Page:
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To mix, or not to mix . . .


My every-day pigment palette
I can remember, as a small child, eagerly watching my father get out his palette, paint tubes, medium, and palette knives to carefully mix colors for a day of intense painting.  In fact, one of my earliest memories is watching him mix thick oil paints for a wall mural he painted in my bedroom.  I watched from the perch of a stool--with my elbows practically in the paints--while he mixed and matched and mixed again.  I became so intrigued that my long pigtails dipped right into the colors.  (A problem I still battle, now that I have my own paints and palette!)

When the time came for me to try my hand at my own oil painting, I assumed the same strategy of mix first, paint later. It didn't take me long, however, to discover that I had trouble second-guessing both the color mixes required, as well as the actual amounts of paint needed.

Having begun my artistic sojourn as a watercolor artist, I soon realized that my water-coloring habits of mix-on-the-go would quickly control my oil painting habits as well. Satisfied with my homemade alla prima mixing technique, I decided to pour my paint out on the palette and only "mix" with my brush during the painting process--"wasting" (as I thought at the time) none of the precious creative juices on "needless" premeditated mixing: no time or paint wasted. Or so I thought.

Such a mantra was all well and good for small parts of small paintings, but it wasn't long before I realized that my "seamless" strategy was flawed. While I might not waste much paint during a session of glazing or scumbling details, while painting large surface areas of the panel or color patches of a similar hue, I was wasting all sorts of time endlessly mixing and remixing the same color over and over, minute by minute.

So, such became the dilemma at the outset of each painting session:  To Mix, Or Not To Mix? My creative energy seemed to rebel at the idea of having to pre-mix colors, as I had seen my father do.  But then again, my artistic conscience knew that from time to time, I was wasting precious time throughout the painting session when I mixed colors as I went, a particle at a time.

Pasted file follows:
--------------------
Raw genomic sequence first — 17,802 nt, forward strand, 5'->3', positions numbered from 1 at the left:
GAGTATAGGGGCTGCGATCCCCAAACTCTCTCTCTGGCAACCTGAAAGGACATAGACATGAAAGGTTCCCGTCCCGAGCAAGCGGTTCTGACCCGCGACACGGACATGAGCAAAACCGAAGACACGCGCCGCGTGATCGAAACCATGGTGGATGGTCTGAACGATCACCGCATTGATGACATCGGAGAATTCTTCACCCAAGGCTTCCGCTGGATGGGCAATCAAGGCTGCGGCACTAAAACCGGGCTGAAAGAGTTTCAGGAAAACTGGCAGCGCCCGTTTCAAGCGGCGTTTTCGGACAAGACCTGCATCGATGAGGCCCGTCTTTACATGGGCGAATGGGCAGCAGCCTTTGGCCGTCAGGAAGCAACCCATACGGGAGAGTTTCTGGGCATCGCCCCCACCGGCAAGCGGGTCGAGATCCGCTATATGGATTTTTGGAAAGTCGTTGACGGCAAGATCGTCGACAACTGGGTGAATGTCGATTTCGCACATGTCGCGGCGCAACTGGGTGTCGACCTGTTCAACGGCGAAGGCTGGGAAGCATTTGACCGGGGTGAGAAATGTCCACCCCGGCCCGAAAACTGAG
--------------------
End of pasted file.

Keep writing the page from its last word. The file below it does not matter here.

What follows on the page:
Example of a "mix as you go" palette
After years of experimenting, I've found a very happy, workable medium for my color conundrum: Combine the two processes. When painting a face, or any other texture which reflects a symphony of infinite color temperature changes within a small area, mix as you go--whether you use just your brush in hand, or a small palette knife as well. Allow the very serendipity of such a color strategy to make the hues painted as varied as nature itself. This enables complete versatility with little waste of either time or paint.

Example of a "pre-mix" palette
When, on the other hand, a good deal of the day's efforts will be devoted to a color "block," take the time at the outset of the painting session to premix some helpful hues in the color range perceived--mid-tones, highlights, shadows, and a few variables in between. I often find that under-layers in landscapes, stone surfaces, pottery, and especially fabrics, are best handled by generous dollops of pre-mixed paint, ready for shoveling on to the panel or canvas. This is an effective strategy for all kinds of painting techniques--alla prima, indirect painting, or wet-in-wet techniques.

So the next time you step to your easel, simply assess what you will spend the majority of time painting that day--large areas where paint will be shoveled on with a painting knife, or small intricate glazes softly blended with a breath of brush.  Then mix, or don't mix, accordingly.

(Of course, there are yet more alternatives to these two color mixing strategies.  During my childhood years, I always saw my father pre-mix his colors, but it has been many years now since he has used that process.  Rather than relying on his brush or knife to mix his colors (either before or during each painting session), he now prefers to let his colors mix themselves, one layer at a time.  Most of the time, he applies color in stages--each color layer is allowed to dry before he glazes new color over the top--a method which allows for a whole world of colors that, quite literally, could not be mixed beforehand.)

Tags: 2011, Color, Tips and techniques

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